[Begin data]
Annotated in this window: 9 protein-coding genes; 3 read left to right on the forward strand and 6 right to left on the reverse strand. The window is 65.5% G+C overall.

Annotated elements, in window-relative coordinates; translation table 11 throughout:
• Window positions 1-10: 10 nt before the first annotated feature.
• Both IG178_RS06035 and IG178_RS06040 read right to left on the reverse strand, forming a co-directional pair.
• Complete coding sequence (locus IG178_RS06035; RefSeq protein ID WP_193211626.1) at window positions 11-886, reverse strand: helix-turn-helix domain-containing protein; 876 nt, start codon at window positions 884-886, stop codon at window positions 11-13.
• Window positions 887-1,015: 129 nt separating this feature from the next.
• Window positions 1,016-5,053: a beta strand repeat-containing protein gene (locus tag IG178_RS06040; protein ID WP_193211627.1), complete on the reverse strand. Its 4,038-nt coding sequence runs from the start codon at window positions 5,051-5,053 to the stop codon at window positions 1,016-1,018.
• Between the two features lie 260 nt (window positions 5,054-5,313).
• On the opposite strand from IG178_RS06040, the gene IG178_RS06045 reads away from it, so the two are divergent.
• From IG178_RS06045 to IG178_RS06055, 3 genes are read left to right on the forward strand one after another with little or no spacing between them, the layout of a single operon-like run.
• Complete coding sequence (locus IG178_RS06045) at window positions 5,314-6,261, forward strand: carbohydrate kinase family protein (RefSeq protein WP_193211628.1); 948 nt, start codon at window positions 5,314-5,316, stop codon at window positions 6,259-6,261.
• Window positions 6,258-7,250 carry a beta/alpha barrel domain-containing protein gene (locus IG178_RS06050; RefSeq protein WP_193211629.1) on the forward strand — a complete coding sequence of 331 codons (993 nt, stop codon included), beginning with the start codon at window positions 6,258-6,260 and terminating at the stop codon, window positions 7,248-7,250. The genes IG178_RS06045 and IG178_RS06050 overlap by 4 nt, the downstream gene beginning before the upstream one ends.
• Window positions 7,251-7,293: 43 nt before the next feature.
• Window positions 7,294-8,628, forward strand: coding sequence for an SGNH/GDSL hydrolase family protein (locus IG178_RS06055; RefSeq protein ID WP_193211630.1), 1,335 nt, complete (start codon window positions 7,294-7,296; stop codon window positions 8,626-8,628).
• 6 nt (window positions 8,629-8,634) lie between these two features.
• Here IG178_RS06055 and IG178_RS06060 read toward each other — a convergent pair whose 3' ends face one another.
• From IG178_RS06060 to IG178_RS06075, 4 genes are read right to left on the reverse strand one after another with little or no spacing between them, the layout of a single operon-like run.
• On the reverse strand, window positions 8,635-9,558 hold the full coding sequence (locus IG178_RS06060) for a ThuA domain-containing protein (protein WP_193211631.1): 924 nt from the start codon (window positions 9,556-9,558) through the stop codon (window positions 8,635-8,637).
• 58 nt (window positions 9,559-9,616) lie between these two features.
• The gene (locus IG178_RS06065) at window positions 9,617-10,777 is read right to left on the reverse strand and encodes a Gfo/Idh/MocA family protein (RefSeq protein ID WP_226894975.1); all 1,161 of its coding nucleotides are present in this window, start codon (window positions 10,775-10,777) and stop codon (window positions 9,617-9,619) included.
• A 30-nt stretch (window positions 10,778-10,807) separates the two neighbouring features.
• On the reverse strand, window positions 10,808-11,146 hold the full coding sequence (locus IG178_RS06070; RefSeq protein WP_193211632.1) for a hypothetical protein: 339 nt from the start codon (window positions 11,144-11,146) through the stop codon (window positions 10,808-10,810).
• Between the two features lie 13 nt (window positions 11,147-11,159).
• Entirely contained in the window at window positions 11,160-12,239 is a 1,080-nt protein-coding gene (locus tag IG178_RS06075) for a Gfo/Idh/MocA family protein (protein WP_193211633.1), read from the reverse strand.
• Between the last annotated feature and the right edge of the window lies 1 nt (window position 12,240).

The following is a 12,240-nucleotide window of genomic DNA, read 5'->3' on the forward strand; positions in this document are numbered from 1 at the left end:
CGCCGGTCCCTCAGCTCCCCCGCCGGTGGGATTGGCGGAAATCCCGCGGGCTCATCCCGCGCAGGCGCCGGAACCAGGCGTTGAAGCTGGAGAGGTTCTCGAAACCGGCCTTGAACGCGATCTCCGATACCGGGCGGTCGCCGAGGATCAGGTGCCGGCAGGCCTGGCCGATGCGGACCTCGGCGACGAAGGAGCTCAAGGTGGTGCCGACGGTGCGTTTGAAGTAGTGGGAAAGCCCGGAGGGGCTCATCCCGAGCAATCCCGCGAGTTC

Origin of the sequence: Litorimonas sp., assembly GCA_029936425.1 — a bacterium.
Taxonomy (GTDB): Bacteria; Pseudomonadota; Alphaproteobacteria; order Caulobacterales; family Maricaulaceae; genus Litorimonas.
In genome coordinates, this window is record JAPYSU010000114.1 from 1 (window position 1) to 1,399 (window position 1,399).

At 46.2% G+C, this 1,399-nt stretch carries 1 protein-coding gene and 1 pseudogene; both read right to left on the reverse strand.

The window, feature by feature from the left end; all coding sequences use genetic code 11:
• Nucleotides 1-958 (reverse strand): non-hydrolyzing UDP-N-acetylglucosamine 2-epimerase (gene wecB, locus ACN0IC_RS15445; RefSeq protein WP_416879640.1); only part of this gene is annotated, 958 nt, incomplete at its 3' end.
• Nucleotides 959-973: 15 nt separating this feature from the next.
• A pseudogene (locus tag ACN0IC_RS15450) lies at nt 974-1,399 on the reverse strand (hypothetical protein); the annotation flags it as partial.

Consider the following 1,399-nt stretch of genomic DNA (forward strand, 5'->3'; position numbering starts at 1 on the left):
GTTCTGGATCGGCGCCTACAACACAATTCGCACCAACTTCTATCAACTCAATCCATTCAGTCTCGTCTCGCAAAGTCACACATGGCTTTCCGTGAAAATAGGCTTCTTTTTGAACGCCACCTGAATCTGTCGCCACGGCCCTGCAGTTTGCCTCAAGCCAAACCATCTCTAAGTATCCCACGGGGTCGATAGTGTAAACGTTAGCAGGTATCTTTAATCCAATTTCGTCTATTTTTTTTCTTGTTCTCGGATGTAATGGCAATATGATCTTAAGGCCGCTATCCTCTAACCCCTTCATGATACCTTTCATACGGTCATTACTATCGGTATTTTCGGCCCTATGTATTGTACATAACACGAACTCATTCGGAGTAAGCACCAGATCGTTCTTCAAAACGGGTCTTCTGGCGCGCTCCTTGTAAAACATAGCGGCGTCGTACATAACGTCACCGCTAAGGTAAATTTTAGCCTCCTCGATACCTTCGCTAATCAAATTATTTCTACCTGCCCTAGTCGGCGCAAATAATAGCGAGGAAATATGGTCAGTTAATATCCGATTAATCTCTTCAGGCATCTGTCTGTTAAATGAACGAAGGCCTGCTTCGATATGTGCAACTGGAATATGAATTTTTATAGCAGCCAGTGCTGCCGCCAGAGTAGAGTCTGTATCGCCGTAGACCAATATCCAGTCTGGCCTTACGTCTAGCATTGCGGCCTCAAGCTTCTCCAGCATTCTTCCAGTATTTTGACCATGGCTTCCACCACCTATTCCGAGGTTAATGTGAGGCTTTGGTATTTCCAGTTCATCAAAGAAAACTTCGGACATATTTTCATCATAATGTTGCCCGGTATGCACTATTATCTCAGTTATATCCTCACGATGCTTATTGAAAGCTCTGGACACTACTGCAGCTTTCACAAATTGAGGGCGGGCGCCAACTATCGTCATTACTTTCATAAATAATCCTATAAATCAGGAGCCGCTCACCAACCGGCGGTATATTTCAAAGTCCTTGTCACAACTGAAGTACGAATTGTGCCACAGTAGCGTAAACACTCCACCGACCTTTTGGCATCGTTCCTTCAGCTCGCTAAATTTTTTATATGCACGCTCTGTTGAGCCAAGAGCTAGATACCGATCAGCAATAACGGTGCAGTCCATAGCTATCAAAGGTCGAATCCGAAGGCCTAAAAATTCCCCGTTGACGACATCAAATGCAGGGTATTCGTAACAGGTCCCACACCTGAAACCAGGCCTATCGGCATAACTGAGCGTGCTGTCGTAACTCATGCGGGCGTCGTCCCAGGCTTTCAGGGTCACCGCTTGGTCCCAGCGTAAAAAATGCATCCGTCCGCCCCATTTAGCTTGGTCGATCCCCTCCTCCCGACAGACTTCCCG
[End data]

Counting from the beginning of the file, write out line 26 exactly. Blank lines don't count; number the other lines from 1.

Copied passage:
The following is a 12,240-nucleotide window of genomic DNA, read 5'->3' on the forward strand; positions in this document are numbered from 1 at the left end: